Year in review 2018

Another year is over. Life moves fast, so it’s very important to stop for a moment and look at the past. For my wife and me, it’s already the tradition to sit together ☕, during one of the last days of the year, to sum it up.

Here, I’m sharing some of the key things that appeared on my list.

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Jak zacząć karierę w IT (programowaniu)[🇵🇱 PL content]

This post is exceptionally written in Polish, to all those who are willing to start their professional career as a software engineer. If you think that the English version would be useful, I am more than happy to translate it. Just let me know!

Przez lata mojej kariery związanej z IT (dokładniej, programowaniem), wiele razy zostałem poproszony o poradę, jak rozpocząć pracę w tej branży. Pytania pochodziły od przeróżnych grup — uczniów, studentów, znajomych, którzy postanowili się przebranżowić dla zajawki i tych, których obecna praca zaczęła wypalać. Jako, że moje odpowiedzi były bardzo zbliżone niezależnie od grupy pytających, postanowiłem zebrać je w artykuł o tym jak zacząć karierę w branży programistycznej (IT to zdecydowanie zbyt szerokie pojęcie).

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Google I/O 18 AI everywhere

Spring geekfest goes on. Around one week ago we could see Facebook F8, taking place at San Jose’s McEnery Convention Center. Now, we are right after Google I/O 2018, probably the biggest developer and product conference (7000+ people attending), happening near to Googleplex, Mountain View. Here’s my short summary of what we could see in Shoreline Amphitheatre this year.

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Facebook F8 2018 Data protection, AI ethics, people-first

F8, the annual Facebook’s event intended for software engineers and entrepreneurs is over. If you couldn’t attend McEnery Convention Center in San Jose at May 1st to 2nd to get your 200$ Oculus Go for free, here are some takeaways from Zuck himself and the Facebook team.

If you quickly compare 2017 and 2018 you will realize that main theme is a bit different this time. “Keep building services for connecting people” now have the second part — “keep people safe”. And this was the starting point of Mark Zuckerberg’s show.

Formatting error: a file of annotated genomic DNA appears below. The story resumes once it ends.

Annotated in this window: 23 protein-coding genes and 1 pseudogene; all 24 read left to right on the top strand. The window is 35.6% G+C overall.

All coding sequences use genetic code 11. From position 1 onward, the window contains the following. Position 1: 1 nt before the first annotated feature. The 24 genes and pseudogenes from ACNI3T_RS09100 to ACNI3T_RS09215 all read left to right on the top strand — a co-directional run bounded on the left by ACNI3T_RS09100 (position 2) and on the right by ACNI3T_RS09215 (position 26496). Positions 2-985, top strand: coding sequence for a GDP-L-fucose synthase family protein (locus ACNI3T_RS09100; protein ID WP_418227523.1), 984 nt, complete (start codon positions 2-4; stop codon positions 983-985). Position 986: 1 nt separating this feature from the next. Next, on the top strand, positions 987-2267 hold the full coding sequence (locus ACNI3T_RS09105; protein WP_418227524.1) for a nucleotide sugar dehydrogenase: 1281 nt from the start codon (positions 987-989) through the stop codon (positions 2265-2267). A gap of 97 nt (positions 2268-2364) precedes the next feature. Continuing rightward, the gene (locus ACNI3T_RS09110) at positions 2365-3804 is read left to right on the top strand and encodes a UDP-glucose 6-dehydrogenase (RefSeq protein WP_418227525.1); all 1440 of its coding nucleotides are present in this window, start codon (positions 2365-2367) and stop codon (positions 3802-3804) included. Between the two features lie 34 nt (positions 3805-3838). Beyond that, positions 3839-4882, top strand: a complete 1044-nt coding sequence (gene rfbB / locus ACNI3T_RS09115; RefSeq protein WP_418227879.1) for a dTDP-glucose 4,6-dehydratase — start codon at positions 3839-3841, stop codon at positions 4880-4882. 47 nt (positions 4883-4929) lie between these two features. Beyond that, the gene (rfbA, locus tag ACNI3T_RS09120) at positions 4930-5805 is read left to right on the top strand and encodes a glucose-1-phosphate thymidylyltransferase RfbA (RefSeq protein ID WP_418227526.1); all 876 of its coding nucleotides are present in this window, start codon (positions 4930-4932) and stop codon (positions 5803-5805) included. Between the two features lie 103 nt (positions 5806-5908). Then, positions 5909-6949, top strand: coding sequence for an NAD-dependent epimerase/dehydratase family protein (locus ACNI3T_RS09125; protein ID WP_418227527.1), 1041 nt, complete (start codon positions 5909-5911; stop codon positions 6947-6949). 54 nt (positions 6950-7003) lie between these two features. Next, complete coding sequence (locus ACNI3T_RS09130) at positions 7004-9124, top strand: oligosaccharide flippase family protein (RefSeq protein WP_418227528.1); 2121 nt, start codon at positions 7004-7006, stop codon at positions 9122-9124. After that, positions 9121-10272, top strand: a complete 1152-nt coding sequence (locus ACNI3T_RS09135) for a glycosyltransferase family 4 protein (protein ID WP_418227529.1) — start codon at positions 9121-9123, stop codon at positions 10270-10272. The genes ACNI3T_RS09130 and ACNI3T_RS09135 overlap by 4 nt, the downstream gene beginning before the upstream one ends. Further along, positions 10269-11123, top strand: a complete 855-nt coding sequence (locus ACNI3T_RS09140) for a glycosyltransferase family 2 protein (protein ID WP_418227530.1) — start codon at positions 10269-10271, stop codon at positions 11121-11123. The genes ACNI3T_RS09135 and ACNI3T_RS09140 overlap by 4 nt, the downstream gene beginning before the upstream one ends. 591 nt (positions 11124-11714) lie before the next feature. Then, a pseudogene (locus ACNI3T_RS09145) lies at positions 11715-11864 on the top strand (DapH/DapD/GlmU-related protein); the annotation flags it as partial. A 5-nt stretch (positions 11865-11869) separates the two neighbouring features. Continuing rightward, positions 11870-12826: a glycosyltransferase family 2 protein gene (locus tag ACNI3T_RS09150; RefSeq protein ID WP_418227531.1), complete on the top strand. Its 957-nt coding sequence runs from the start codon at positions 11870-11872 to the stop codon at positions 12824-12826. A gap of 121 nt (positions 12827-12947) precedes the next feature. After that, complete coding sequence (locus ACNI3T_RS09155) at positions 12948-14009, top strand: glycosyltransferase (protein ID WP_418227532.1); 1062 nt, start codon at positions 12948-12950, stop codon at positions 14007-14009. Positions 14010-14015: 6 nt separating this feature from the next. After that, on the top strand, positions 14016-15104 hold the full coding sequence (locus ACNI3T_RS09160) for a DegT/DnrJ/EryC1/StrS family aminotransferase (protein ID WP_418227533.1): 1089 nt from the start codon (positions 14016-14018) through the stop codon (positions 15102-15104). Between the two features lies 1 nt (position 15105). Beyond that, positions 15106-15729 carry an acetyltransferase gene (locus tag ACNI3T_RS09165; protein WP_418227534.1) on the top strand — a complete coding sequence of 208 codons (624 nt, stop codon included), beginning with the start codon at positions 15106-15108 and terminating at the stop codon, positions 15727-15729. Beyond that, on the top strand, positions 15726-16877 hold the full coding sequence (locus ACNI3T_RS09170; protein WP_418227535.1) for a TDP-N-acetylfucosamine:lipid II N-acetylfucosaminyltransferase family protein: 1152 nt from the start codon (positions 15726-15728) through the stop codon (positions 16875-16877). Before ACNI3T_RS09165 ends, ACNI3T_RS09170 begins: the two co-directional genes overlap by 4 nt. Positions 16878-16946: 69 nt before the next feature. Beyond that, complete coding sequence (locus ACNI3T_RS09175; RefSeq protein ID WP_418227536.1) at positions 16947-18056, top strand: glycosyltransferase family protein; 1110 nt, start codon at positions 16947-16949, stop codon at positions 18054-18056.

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(Book) Einstein: His Life and Universe

Einstein: His Life and Universe is the third book written by Walter Isaacson which I’ve just finished (previously: Steve Jobs and The Innovators). For the 3rd time, I was impressed by the wealth of information about Einstein’s life, relationships, struggles, philosophies and of course the field of science which he dedicated his life to – theoretical physics.

Book tells very detailed story about unnoticed and underestimated genius who proposed the most famous equation: E=mc², Theory of Relativity and many other breakthrough theories. Even if they were just theoretical considerations, based on them we could build GPS system, nuclear energy (and atomic bomb), lasers, modern scientific cosmology and many others.

Einstein doesn’t have to be physics professor (actually he wasn’t even a teacher) to perform the most sophisticated thought experiments in the history. It is undoubtedly that his nonconformist personality, curiosity and passions unlocked limitless creativity which accompanied his whole life.

Einstein: His Life and Universe is really good read about how to achieve the mastery. Einstein did it for sure, changing our lives.

I highly recommend this book as a source of inspiration!

(Video) Inside the mind of a master procrastinator

It’s Saturday. Your todo list is full of tasks, you have plenty of plans and dreams about the future. But, yeah, it’s Saturday, so everything can wait until Monday, correct?

If you decided to stay at home and procrastinate a bit, you definitely have to see this TED talk by Tim Urban:

And if you don’t know who Tim Urban is, there is nothing better than reading about hard things (form procrastination to AI) on his blog: Wait But Why.

Fast reading

Today I visited a bookstore and, like many times in the past, the same thing happened again. There were so many great books waiting to be read (The Inevitable by Kevin Kelly, Death’s Acre by William Bass, Jon Jefferson, Console Wars by Blake Harris, The Universe in Your Hand by Christophe Galfard) but I couldn’t get them. Not until I finish at least the most important ones which I’ve been reading (Einstein: His Life and Universe by Walter Isaacson).

At the end, I went out with The Inevitable, but there was something else. Finally, I decided to buy a guide for fast reading. Hopefully, when I come back here after a month or a year, I’ll be grateful for this decision.

If not? Well, currently I can’t afford to not try. There are so many amazing written things waiting to be read.

Augmenting the reality

Two days ago Apple released iOS 11 (I wrote about it more in my summary of WWDC 2017). One of the big new features was ARKit – a new framework for augmented reality experiences. If you haven’t had a chance to get familiar with this, either as a developer or end-user, here is an amazing demo showed during WWDC:

Unreal Engine demo by Wingnut AR – Augmented Reality studio led by Sir Peter Jackson

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(Video) Culture of creativity "You cannot force creativity, but you can encourage and facilitate it."

Ben Chestnut, co-founder and CEO of MailChimp – marketing automation tool, talks about the history of the company. But also about management and cultivating creative culture. Video is full of smiles and inspiration, I highly encourage to watch it!